Review: Crowded House, Farewell To The World
Crowded House often seemed to be more untogether than together. Formed by Neil Finn out of the ashes of Split Enz when his brother, Tim, left the group, Crowded House had a career that was rocky even by rock-band standards. Members were continually leaving and joining the group, albums would be released, go nowhere, and then six months later would explode, and so on. Their self-titled first album was a huge hit in the US but didn’t arouse much interest in most of the rest of the world. Their third album, Woodface wherein Tim briefly rejoined his brother in the band, was a huge hit in the UK and most of the rest of Europe but did zip in the US. Throughout all of this they were consistent megastars in their home countries of New Zealand and Australia. In June of 1996 they released a greatest hits compilation that entered the UK and Australian charts at #1 at which point they promptly announced they were breaking up. They then proceeded to do a whole series of final concerts.
They scheduled what was really going to be their final concert for Saturday, November 23 1996. The gig was to take place on the steps of the gorgeous Sydney Opera House. It was going to be recorded and filmed and the proceeds were to be donated to the Sydney Children’s Hospital Fund. Most of that happened, but not as expected, which I suppose isn’t all that surprising given the history of this band. Turned out the weather on the 23rd was terrible and they had to postpone the gig until the following day. This created a problem for a number of their avid fans who had flown to Australia for the Saturday concert and had to fly back out on Sunday. So what did the band do? Without the movie people, without the recording truck, and without a lot of fanfare they went to a venue that was open and played virtually the entire planned concert for the people who couldn’t make it the next day. How do you not love a band like that?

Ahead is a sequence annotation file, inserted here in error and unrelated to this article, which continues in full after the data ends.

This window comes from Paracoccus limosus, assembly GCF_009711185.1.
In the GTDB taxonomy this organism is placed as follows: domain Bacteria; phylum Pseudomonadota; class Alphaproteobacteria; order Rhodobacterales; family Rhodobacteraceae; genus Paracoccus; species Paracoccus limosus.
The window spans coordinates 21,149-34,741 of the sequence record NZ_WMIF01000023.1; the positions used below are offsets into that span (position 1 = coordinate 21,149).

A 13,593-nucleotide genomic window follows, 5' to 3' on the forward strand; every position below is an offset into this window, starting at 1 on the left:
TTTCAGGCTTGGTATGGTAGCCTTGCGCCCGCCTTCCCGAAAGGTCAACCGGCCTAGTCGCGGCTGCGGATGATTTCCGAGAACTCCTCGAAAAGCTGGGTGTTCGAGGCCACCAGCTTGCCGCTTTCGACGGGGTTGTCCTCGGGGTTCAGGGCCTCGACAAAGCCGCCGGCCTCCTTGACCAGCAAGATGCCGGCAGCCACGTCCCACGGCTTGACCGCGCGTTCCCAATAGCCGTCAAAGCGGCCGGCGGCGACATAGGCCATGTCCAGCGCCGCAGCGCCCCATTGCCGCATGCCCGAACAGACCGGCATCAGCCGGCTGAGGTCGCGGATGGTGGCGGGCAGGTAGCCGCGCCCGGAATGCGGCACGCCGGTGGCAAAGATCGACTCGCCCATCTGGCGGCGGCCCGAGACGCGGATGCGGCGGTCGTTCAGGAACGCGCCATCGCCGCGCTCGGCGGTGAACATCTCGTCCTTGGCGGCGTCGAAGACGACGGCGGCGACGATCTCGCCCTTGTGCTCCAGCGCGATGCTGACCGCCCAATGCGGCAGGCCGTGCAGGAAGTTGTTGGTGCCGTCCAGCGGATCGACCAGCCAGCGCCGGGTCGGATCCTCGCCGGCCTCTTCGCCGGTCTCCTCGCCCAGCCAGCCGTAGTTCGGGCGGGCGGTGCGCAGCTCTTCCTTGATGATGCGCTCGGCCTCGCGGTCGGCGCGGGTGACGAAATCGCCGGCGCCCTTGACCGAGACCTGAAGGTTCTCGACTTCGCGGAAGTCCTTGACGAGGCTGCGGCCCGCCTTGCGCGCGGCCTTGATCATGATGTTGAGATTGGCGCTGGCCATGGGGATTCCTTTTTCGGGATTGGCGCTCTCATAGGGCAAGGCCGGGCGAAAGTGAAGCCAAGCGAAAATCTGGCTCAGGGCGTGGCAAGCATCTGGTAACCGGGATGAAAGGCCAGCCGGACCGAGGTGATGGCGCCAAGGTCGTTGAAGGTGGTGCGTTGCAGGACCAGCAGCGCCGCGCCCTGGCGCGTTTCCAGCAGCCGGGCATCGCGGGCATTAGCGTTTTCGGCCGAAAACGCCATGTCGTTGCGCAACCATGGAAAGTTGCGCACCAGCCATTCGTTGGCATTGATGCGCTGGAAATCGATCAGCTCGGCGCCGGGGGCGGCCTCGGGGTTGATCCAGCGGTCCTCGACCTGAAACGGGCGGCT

The next day over 120,000 people showed up and Crowded House played a concert that has become legendary among their fans. This is the recording of that gig and it’s very good. Neil Finn has won a well deserved reputation as a master craftsman of the art of pop song writing and there is hardly better evidence of that reputation than the songs played here which cover the entire range of Crowded House’s ten year career. If you’re familiar with Finn’s work, you expect good songs. What is, perhaps, more surprising is how well the band plays together and how hard they can rock. Drummer Paul Hester had left the group two years earlier and was afraid he wouldn’t be able to anchor the band before an audience this large. He needn’t have worried. The gig takes up two discs and the band doesn’t let down once.
The band is well recorded. Unfortunately, the crowd is not. There’s over 120K people out there, they know these songs and they are singing along but you can barely hear them. For the most part this isn’t a problem but during those tracks where the band gives the crowd lines to sing it makes artificial dead spots out of what were probably emotional highs at the show. It’s a shame and the only reason I can think of why it has taken over ten years to release the concert on CD.
Neil Finn is quoted in the liner notes as saying “We broke up better than anything else we ever did really.” The evidence is here . . .
. . . . . but wait, the band got back together and released Intriguer in 2010.
Music from this concert can be heard on Tuned In To Music Podcast 004 – Live, In Concert
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